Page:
In this special guest feature, Joe Cecin, COO of Nervve, asserts that while AI and machine learning are often thought of as futuristic or set to support the rise of robots, many consumers would be surprised to learn that these technologies actually play a big part in their everyday lives. Joe serves as the President & COO of Nervve, a video and image recognition technology company. Nervve provides access and interpretation of visual data found in videos and still images, serving advertising, sports marketing and public sectors.
Ask most people to describe the first thing that comes to mind when they hear the term “artificial intelligence” and responses are likely to range from confusion (robots) to fear (The Matrix) to amazement (Minority Report). And, truthfully, these reactions are not entirely wrong.
However, when it comes to understanding how artificial intelligence (AI) is being used today, consumers will be surprised to learn the impact it has on everyday life. According to IBM, consumers produce 2.5 quintillion bytes of ordinary data every day, and we rely on artificial intelligence to accurately and efficiently analyze all of this information to our benefit. Aside from helping consumers find their soul mates on Match or Tinder or allowing drivers to circumvent traffic and accidents on apps like Waze, there are other reasons why consumers should begin to embrace artificial intelligence.
AI Provides Targeted Customer Service
In the world of customer service, understanding how to engage with customers used to be a complex task, often resulting in misguided, impersonalized and unsolicited outreach that was sure to turn away customers. Today, customer service is done much more smartly. Businesses now rely on machine learning to target specific consumers based on their unique interests and digital habits, allowing for fully customized experiences that almost always result in happier, more loyal customers. Online retailers specifically have taken advantage of AI technology to learn and analyze frequent buyers’ styles and tastes, offering relevant suggestions based on trends among similar shoppers.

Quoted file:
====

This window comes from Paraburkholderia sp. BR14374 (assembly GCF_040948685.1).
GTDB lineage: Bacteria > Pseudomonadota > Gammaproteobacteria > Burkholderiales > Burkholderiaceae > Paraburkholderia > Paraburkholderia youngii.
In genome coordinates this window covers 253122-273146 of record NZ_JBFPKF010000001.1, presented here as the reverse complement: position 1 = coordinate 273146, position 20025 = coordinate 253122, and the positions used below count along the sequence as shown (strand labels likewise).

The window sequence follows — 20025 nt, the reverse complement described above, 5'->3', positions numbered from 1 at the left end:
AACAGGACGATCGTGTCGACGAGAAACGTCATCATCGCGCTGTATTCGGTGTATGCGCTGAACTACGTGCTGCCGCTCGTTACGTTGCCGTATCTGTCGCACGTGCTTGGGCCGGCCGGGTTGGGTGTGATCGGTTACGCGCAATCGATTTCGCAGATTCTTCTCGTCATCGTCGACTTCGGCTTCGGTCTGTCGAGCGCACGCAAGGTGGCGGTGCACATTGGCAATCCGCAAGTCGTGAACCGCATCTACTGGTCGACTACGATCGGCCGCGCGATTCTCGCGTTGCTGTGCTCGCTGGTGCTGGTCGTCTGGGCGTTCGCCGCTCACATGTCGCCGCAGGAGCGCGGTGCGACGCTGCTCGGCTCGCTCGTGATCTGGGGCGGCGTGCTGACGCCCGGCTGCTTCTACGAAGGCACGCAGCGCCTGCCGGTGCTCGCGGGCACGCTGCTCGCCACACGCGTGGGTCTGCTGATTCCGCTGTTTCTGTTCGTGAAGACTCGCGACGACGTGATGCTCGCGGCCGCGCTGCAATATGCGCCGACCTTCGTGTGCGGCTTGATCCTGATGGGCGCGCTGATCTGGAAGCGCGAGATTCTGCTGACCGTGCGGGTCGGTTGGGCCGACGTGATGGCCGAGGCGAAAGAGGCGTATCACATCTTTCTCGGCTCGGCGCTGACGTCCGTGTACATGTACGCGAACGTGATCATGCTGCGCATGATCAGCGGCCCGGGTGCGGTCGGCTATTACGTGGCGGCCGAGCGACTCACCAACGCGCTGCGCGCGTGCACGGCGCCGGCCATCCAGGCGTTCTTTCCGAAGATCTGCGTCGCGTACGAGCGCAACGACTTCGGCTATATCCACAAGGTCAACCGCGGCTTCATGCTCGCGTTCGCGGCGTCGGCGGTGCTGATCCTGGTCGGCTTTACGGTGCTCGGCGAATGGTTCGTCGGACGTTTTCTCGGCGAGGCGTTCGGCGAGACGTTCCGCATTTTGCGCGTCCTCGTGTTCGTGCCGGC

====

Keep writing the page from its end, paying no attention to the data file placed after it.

AI Keeps Social Media Smart
Social networks, such as Facebook and Twitter, were some of the first platforms tapping into the power of AI. These networks, using technology once thought to be “creepy,” use machine learning to analyze users’ current friends and interests in order to auto-tag current friends in pictures, predict new friends that users might want to add or suggest events to attend. For consumers, AI makes using these social media platforms easy, and offers a more enjoyable, seamless experience when it comes to social networking.
AI Makes Entertainment Effortless
Gone are the days of wishing the radio DJ would know exactly what you want to hear as soon as you get in the car. Today, there is an over-abundance of smart music applications—from Apple Music, to Pandora, Spotify, iHeartRadio, and more—that use elements of AI to study what consumers listen to and choose what songs to play next, based on the technology’s ability to learn an individual’s taste in music.
Not to be outdone by music, the TV industry has also gotten much smarter. Television sets have evolved from being huge boxes that provide access to limited network stations to portals to powerhouse streaming devices and services, such as Netflix and Hulu, which monitor your viewing habits to make sure you don’t miss your favorite show and others like it. These services use AI to predict other movies or shows you might want to watch based on those you consistently tune in for.
As intelligent technology continues to become more commonplace and consumers begin to understand and accept it, businesses across industries will find more ways to utilize it. The sci-fi view that AI will replace people or trigger the “Singularity” is likely quite a ways off. Rather, the real value of AI is that these tools are making daily life that much easier and more enjoyable—something any consumer will approve of.
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